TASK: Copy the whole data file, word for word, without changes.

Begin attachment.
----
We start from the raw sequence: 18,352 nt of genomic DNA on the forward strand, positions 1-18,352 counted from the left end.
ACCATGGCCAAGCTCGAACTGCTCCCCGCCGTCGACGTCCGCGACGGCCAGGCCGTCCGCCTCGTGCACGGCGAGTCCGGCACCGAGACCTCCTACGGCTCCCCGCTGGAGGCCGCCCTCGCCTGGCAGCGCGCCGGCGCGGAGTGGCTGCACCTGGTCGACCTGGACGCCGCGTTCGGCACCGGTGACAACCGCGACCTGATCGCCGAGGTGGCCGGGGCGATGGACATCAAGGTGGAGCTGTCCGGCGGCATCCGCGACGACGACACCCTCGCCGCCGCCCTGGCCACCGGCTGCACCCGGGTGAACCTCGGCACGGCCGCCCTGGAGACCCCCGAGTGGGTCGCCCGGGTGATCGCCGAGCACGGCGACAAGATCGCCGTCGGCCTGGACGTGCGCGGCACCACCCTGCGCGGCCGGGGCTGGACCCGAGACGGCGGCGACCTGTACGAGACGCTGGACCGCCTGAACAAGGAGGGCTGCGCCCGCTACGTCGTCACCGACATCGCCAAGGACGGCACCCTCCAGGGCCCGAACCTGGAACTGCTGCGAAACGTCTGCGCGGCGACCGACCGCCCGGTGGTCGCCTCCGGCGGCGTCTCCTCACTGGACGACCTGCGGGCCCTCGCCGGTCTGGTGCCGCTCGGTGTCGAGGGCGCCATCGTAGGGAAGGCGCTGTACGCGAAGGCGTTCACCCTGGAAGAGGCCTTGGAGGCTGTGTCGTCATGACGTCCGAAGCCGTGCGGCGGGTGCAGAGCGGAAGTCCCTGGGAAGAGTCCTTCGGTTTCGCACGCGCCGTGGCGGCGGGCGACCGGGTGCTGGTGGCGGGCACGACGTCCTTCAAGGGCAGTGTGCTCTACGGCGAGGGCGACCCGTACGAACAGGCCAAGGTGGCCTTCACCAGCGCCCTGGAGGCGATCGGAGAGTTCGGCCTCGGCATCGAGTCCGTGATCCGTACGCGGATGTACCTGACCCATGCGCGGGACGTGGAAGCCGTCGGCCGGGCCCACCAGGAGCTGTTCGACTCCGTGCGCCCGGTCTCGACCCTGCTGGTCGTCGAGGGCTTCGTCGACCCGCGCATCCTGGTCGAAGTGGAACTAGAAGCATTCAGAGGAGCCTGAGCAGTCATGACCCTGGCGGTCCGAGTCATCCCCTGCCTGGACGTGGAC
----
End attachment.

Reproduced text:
We start from the raw sequence: 18,352 nt of genomic DNA on the forward strand, positions 1-18,352 counted from the left end.
ACCATGGCCAAGCTCGAACTGCTCCCCGCCGTCGACGTCCGCGACGGCCAGGCCGTCCGCCTCGTGCACGGCGAGTCCGGCACCGAGACCTCCTACGGCTCCCCGCTGGAGGCCGCCCTCGCCTGGCAGCGCGCCGGCGCGGAGTGGCTGCACCTGGTCGACCTGGACGCCGCGTTCGGCACCGGTGACAACCGCGACCTGATCGCCGAGGTGGCCGGGGCGATGGACATCAAGGTGGAGCTGTCCGGCGGCATCCGCGACGACGACACCCTCGCCGCCGCCCTGGCCACCGGCTGCACCCGGGTGAACCTCGGCACGGCCGCCCTGGAGACCCCCGAGTGGGTCGCCCGGGTGATCGCCGAGCACGGCGACAAGATCGCCGTCGGCCTGGACGTGCGCGGCACCACCCTGCGCGGCCGGGGCTGGACCCGAGACGGCGGCGACCTGTACGAGACGCTGGACCGCCTGAACAAGGAGGGCTGCGCCCGCTACGTCGTCACCGACATCGCCAAGGACGGCACCCTCCAGGGCCCGAACCTGGAACTGCTGCGAAACGTCTGCGCGGCGACCGACCGCCCGGTGGTCGCCTCCGGCGGCGTCTCCTCACTGGACGACCTGCGGGCCCTCGCCGGTCTGGTGCCGCTCGGTGTCGAGGGCGCCATCGTAGGGAAGGCGCTGTACGCGAAGGCGTTCACCCTGGAAGAGGCCTTGGAGGCTGTGTCGTCATGACGTCCGAAGCCGTGCGGCGGGTGCAGAGCGGAAGTCCCTGGGAAGAGTCCTTCGGTTTCGCACGCGCCGTGGCGGCGGGCGACCGGGTGCTGGTGGCGGGCACGACGTCCTTCAAGGGCAGTGTGCTCTACGGCGAGGGCGACCCGTACGAACAGGCCAAGGTGGCCTTCACCAGCGCCCTGGAGGCGATCGGAGAGTTCGGCCTCGGCATCGAGTCCGTGATCCGTACGCGGATGTACCTGACCCATGCGCGGGACGTGGAAGCCGTCGGCCGGGCCCACCAGGAGCTGTTCGACTCCGTGCGCCCGGTCTCGACCCTGCTGGTCGTCGAGGGCTTCGTCGACCCGCGCATCCTGGTCGAAGTGGAACTAGAAGCATTCAGAGGAGCCTGAGCAGTCATGACCCTGGCGGTCCGAGTCATCCCCTGCCTGGACGTGGAC